March 3, 2002


Is Another Assassination of JEAN DOMINIQUE about to Take Place?


Michèle Montas Dominique


Published by flashadmin on Thursday, March 7, 2002, Radio Haiti Editorial 3/3/02


Today is March 3, and 23 months ago a journalist committed to the struggle for change was assassinated. That shameful crime aroused indignation throughout the entire country. Such an example of growing impunity brings the attention of the world upon Haiti today.  

On the same date last year, on March 3, 2001, twenty-six organizations from the civil society wrote to the head of the Haitian State. "This committed journalist," said the letter "was not killed under the dictatorships that he had so bravely fought. He was assassinated at a time when a government whose efforts he was supporting toward more justice and stronger institutions was promising, just like you, the rule of law and the end of impunity... If justice is not served today, in the cases of Jean Dominique and Jean-Claude Louissaint, other irreplaceable individuals will be destroyed by the same murderers or other assassins." And it continued by reminding the duties of the Chief of State: "Article 136 of the Constitution makes you, Mr. President, the person responsible for the stability and preservation of institutions. Article 145 of our Fundamental Law makes you responsible for ensuring that court orders are obeyed," said the open letter to the head of the State.  

On this same date last year, March 3, 2001, shortly after that document was broadcasted by our radio station, President Jean-Bertrand Aristide came to Radio Haiti to express his support publicly for the judicial inquiry and pledge that the Executive Branch of government would make available to justice the resources needed to investigate the April 3, 2000 assassinations at Radio Haiti. Today, 23 months later, facts are speaking louder than words:  

Fact: The Chief of State, who has the direct and exclusive authority to renew Judge Gassant’s mandate, has still not done so although that judge diligently and systematically conducted the investigation for 16 months with courage and competence, not allowing himself to be intimidated by individuals presumed above the law. No explanation was given to thousands of persons who, for 23 months, have been calling for justice in this emblematic case.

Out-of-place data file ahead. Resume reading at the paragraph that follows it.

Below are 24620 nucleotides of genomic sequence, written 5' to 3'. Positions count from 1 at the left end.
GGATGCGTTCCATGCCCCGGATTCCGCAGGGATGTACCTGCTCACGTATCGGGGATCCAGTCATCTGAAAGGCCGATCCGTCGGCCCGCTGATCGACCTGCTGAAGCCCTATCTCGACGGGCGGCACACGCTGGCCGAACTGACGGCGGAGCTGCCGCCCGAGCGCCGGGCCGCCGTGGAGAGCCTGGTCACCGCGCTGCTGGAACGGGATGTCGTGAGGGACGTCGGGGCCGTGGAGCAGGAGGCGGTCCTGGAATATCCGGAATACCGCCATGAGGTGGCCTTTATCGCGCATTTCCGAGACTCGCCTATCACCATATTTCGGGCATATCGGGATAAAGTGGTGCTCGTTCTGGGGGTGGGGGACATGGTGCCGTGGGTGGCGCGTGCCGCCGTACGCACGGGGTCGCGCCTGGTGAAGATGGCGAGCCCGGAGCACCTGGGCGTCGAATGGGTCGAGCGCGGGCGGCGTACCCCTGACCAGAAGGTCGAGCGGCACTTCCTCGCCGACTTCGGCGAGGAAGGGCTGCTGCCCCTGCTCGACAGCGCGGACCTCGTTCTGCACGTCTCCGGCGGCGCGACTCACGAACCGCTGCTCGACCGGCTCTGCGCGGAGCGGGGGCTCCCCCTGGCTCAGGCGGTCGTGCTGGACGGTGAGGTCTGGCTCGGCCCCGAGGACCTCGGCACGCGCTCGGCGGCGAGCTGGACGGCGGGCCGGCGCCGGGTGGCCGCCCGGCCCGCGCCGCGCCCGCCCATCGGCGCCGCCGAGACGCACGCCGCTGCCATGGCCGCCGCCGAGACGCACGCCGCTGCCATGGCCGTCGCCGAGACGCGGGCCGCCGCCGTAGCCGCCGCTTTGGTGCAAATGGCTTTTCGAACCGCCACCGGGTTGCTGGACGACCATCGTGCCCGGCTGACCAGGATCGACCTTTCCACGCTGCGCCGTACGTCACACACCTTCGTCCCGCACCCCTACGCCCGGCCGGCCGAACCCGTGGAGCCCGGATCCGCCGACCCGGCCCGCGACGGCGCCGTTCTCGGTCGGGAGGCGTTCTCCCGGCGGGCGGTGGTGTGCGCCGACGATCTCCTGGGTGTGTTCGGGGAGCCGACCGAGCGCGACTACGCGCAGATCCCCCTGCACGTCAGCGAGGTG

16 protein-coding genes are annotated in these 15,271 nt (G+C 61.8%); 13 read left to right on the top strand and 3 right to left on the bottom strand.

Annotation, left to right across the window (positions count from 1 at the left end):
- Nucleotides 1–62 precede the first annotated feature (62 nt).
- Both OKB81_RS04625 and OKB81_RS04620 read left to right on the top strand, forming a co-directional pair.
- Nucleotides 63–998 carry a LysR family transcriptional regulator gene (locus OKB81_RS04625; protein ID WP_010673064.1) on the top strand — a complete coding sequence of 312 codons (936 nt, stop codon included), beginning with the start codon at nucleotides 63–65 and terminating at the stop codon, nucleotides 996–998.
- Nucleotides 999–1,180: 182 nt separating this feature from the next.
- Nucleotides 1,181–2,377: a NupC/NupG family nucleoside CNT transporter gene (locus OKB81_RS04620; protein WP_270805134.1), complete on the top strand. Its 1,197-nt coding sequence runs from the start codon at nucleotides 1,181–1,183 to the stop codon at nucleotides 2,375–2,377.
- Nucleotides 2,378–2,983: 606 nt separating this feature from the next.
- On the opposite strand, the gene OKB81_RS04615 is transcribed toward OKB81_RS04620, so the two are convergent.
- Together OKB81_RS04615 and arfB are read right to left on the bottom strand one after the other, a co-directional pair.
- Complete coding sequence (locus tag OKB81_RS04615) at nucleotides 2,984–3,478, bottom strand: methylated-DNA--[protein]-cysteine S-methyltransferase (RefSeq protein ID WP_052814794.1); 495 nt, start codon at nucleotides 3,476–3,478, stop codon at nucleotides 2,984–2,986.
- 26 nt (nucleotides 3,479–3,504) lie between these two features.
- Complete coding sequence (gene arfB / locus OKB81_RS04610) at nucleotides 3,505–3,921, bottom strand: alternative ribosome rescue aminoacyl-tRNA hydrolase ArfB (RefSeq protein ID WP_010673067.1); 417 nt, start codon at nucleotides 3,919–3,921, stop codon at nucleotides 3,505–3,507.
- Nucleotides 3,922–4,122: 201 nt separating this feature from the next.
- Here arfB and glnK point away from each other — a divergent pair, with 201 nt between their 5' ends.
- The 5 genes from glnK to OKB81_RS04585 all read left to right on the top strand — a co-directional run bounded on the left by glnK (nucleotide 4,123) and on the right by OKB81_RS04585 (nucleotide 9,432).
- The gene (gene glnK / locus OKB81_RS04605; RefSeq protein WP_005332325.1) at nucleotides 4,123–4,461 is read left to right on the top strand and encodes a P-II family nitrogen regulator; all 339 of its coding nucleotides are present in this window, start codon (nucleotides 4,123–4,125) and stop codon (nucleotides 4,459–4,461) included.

Facts: All the resources, i.e. logistical, technical, and financial made available in this judicial case by the preceding government have been cancelled. The special and relatively modest funds which had helped in the success of the trials of Raboteau and Carrefour-Feuille, as well as the funds allocated, among other resources, to the work of the first two investigating judges assigned to the murder cases of Jean Dominique and Jean-Claude Louissaint, allowing them to follow the leads of a difficult investigation in several areas of the countries, were cancelled; so were the resources made available for other investigations such as those about the poisoning of children with diethyl glycol or the kidnapping of baby Nanoune Myrtil at the General Hospital. Among the measures taken to help in the investigation about the murder of the most famous Haitian journalist, police protection was given to the investigating judge and some of the witnesses. Such help is no longer available.  

Fact: The Senate of the Republic, composed exclusively of members of Fanmi Lavalas, returned the Jean Dominique file to the investigating judge, asking for a number of documents prior to any decision about lifting Senator Dany Toussaint’s parliamentary immunity, as requested by Judge Gassant; according to jurists, the release of such documents would amount to a flagrant violation of the investigation’s confidentiality. By doing so, the Senate conferred upon itself the authority of a court, in violation of the separation of powers.  

Fact: The Police, which theoretically answers to the Ministry of Justice, has taken no action on some arrest warrants. Witnesses who have refused to appear in court, alleged assassins, or individuals who have openly committed illegal acts go about their businesses freely, in this case as in others. Meanwhile, a new judge is assigned to the cases of Jean Dominique and Jean-Claude Louissaint, not by the Judges’ Association as required by law, but by the Senior Judge of the Civil Court, whose animosity against Judge Claudy Gassant is commonly known.